The conclusion to “Crime and Punishment,” the second “Ultimate Comics Avengers” story arc, manages to wrap things up nicely and retroactively make some of the previous, weaker issues look better. While the payoffs here don’t give the overall story a structure that seems to require six issues when four would have done nicely, Mark Millar touches on a lot of small character moments shown in previous issues that deliver here or set the stage for future issues. Plus, there’s two Ghost Riders fighting and call me a sucker, but that’s always pretty cool to me.
The confrontation of Johnny Blaze and Blackthorne, the Vice-President of the United States turned second Ghost Rider, delivers with the Avengers caught in the middle. Blaze has the upper hand thanks to his experience, while both can’t be harmed too much by the Avengers. In many ways, the so-called heroes of the book are reduced to the sidelines with most of their efforts failing until the Punisher reenters the story and does what he does best. However, the Avengers being sidelined gives some insight into their characters like Blackthorne tearing apart Cash, the original Hulk, for turning his back on his genius in favor of living like a thug.
The Punisher’s actions are what give the storyarc a sense of completeness. Throughout, he’s remained true to himself and takes every chance to attempt escape from the program. The end of the issue features a cruel joke by Millar on the character, one that’s funny and sad at the same time.
Not everything adds up completely, though, with Hawkeye suddenly not seeming himself. It was revealed in an earlier issue that he was also brought into the program like Frank Castle and his old rebellious instincts seem to be kicking in again. Maybe that was always Millar’s backstory for the character since he appeared in “The Ultimates,” but it doesn’t mesh well with what we’ve seen of the character so far. Hopefully, that pays off well down the road.
The plethora of inkers as well as the coloring assist for Dave McCaig is a pretty strong clue that the art in this issue is weaker than previous issues. Leinil Francis Yu’s art looks fantastic in the opening pages as Blaze and Blackthorne fight, but it becomes messier and less polished as the issue progresses. This series has shipped on an accelerated schedule and, until now, that wasn’t reflected in the comic. Yu’s art looks much sketchier and simplistic towards the end of the issue, no doubt thanks to a shift in inkers. Pages don’t flow, moving from sketchy line work to heavy blacks to intricate lines.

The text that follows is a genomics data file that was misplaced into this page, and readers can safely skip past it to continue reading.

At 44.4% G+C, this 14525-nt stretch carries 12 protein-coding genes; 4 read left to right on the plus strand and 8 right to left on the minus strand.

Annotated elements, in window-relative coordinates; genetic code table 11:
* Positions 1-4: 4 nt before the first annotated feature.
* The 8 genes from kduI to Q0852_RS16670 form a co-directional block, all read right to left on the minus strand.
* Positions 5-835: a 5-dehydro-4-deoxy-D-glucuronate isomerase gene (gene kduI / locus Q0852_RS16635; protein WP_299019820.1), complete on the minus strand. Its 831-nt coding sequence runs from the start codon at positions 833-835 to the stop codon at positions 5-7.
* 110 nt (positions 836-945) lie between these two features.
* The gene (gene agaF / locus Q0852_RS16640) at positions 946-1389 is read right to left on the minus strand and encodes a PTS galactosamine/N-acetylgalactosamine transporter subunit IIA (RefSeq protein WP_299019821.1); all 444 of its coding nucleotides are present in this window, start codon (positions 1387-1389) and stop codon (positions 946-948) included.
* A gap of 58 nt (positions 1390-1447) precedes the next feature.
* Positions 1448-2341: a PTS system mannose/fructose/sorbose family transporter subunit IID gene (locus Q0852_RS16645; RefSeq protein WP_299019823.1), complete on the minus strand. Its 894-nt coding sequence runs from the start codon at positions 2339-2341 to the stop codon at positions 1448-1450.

The colors also take a hit. McCaig has a style that relies on broad, simple palettes that look like updates of older coloring styles than overusing computer effects. Rarely does his work have the look of photorealistic art since he seems to ground his colors in the idea that these are superhero comics and should have that bright, fun element in the art. However, some of the panels lack that, having ugly layers that attempt to give characters more dimension but simply make them look grotesque. It isn’t the case for most of the issue, thankfully.
It’s a shame that the art doesn’t hold up completely in this final issue, but Millar’s writing is at its best of the entire series, giving a nice balance. The art problems are also limited to a few pages at the end with most of the comic showcasing the stellar Yu/Alanguilan/McCaig art that’s graced the previous five issues. Overall, a solid finish to this story arc that leaves a few subplots hanging for “Ultimate Comics Avengers 3,” which begins next week.